Diets are like shoes that don’t quite fit right. They’re uncomfortable, restrictive, and not conducive to long-term wear. However, letting go of the diet mentality is extremely hard for many people. It’s often ingrained in us or viewed as a distraction from other challenges, obstacles, and ongoing struggles in various aspects of our lives. Dieting means restricting food intake, usually in an attempt to lose weight or fat. But, as studies show, it’s not as simple as the “calories in, calories out” equation that many people focus on.
Dieting and emotional eating have numerous things in common–and they can perpetuate each other, leading to unhelpful eating cycles. Emotional eating can feel out of control, so we might turn to diets as a way of feeling in control. This doesn’t work, so we eat to cope with the frustration.
When it comes to eating, it’s important to find what works for you: What nourishes your body and your emotions, and what satisfies you. Finding a middle ground means trying out different ways of eating in order to figure out what’s helpful and sustainable for you.
So here are some strategies for discovering your personal eating style:
1. Do your own research. Read books and articles, and look for common eating approaches that might work for you. Meet with an accountability partner such as a family member, friend, or health coach to continually check in and modify as needed.
2. Keep it simple. Choose one behavior-based goal at a time, and try to stick to it for two weeks. Whatever you think you can manage in terms of habit changes, take it one step back from that. For example, if your habit change is to eat more vegetables, a tiny habit to begin with might be to place a fist-size portion of veggies on your plate at dinner time. If you are not a veggie-eater, you might want to go even smaller than that and just buy one vegetable to try for the week.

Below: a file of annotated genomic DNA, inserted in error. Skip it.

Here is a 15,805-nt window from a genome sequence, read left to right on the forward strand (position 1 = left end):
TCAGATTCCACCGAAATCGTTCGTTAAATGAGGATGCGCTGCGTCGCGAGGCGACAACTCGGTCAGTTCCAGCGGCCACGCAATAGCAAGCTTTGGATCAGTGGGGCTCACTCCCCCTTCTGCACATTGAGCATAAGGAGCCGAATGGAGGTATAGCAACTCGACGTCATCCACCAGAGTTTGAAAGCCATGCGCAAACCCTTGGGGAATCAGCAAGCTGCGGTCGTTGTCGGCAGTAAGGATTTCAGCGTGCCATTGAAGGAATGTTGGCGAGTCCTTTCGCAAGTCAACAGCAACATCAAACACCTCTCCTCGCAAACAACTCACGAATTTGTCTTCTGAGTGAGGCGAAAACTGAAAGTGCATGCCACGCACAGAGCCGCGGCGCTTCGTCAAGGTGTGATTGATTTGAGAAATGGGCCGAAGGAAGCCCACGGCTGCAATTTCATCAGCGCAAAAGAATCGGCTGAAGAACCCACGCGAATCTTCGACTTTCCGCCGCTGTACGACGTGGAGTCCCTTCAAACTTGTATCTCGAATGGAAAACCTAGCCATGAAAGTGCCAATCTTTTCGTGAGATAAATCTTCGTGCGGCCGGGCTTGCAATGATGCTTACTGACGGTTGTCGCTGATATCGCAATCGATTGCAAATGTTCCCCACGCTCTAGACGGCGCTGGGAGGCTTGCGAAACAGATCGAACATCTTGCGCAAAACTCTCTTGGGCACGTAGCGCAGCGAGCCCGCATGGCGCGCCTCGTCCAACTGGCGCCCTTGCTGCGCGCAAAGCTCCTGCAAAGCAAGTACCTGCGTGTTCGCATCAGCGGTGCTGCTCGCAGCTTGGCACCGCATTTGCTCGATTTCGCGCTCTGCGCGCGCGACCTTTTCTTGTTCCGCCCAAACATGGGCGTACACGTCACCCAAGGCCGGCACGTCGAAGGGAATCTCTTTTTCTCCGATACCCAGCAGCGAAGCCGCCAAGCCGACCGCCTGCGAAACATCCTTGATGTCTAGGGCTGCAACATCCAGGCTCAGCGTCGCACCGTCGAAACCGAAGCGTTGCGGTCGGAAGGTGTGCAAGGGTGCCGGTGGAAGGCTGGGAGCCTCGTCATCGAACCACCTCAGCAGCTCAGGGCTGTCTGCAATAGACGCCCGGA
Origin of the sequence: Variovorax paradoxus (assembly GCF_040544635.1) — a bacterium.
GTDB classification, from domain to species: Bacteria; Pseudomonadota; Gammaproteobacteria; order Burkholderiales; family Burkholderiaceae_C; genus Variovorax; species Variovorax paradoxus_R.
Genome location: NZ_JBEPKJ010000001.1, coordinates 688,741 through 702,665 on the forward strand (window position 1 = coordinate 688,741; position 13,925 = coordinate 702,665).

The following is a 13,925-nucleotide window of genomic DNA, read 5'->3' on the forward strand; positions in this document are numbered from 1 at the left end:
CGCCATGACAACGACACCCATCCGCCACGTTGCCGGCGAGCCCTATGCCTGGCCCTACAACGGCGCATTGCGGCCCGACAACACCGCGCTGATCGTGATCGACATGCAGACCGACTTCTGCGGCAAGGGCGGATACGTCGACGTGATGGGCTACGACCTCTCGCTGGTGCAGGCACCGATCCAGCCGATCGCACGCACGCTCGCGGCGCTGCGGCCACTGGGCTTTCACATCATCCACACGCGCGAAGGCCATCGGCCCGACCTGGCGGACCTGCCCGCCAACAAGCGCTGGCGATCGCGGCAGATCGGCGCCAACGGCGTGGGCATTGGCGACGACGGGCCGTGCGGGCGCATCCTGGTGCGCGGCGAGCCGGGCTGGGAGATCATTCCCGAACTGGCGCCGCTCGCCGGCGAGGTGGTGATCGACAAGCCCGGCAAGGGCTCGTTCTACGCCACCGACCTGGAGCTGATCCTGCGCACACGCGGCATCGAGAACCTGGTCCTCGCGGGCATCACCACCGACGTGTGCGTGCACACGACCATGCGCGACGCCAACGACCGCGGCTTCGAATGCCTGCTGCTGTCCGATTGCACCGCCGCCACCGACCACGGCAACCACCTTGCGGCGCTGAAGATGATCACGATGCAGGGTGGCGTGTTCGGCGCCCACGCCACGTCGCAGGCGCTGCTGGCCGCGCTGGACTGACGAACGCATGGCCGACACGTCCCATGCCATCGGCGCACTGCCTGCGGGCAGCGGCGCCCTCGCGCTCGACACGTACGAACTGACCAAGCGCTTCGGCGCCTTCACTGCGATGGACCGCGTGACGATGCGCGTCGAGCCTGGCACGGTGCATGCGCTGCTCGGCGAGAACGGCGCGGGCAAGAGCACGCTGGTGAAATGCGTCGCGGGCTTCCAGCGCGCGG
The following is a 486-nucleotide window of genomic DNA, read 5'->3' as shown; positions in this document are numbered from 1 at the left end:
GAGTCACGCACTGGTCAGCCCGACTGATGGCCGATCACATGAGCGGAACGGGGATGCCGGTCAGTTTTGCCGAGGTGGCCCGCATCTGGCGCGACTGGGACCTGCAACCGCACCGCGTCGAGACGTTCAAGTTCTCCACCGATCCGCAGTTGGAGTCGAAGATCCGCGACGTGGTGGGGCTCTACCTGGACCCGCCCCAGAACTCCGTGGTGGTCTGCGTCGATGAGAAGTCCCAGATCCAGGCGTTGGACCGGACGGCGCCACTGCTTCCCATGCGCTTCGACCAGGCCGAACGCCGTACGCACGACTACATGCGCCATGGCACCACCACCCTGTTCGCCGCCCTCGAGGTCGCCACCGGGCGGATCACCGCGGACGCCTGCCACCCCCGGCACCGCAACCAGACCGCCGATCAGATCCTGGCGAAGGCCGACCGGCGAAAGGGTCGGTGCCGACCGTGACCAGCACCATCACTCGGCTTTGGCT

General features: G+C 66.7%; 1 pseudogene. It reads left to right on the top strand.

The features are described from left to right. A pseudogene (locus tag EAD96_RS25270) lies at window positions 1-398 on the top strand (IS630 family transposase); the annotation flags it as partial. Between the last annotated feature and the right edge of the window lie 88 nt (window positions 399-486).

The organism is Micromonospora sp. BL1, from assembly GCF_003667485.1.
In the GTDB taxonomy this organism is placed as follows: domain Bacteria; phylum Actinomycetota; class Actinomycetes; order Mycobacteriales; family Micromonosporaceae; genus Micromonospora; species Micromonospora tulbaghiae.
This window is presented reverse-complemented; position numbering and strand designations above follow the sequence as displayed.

3. Focus on intention and attention. Eat without distractions, and slow down when you eat.
4. Crowd out. Choose a 90/10 or 80/20 approach that leaves plenty of room for your favorite foods. This means 80 to 90% of healthy whole foods and 10 to 20% of something you really enjoy. This will keep you from feeling deprived.
5. Balance the pendulum. Eat a little of everything that is served. Pay attention to basic portions: approximately one fist of veggies, one palm of protein, one cupped hand of whole grains, and one thumb of healthy fats.
6. Eat like an animal. Honor your physical hunger, and trust your instincts. Stay warm and hydrated with regular, consistent meals. Animals enjoy eating for nourishment as well as the experience.
7. Create room for pleasure. Mindfully enjoy foods considered more indulgent, if you choose. Get creative about food choices.
Life is too short to see food as the enemy! Incorporate these simple tips, and you will be well on your way to a healthier mindset that includes the joy of eating.
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I received my training from the Institute for Integrative Nutrition, where I learned about more than one hundred dietary theories and studied a variety of practical lifestyle coaching methods. Drawing on this knowledge, I will help you create a completely personalized “roadmap to health” that suits your unique body, lifestyle, preferences, and goals.
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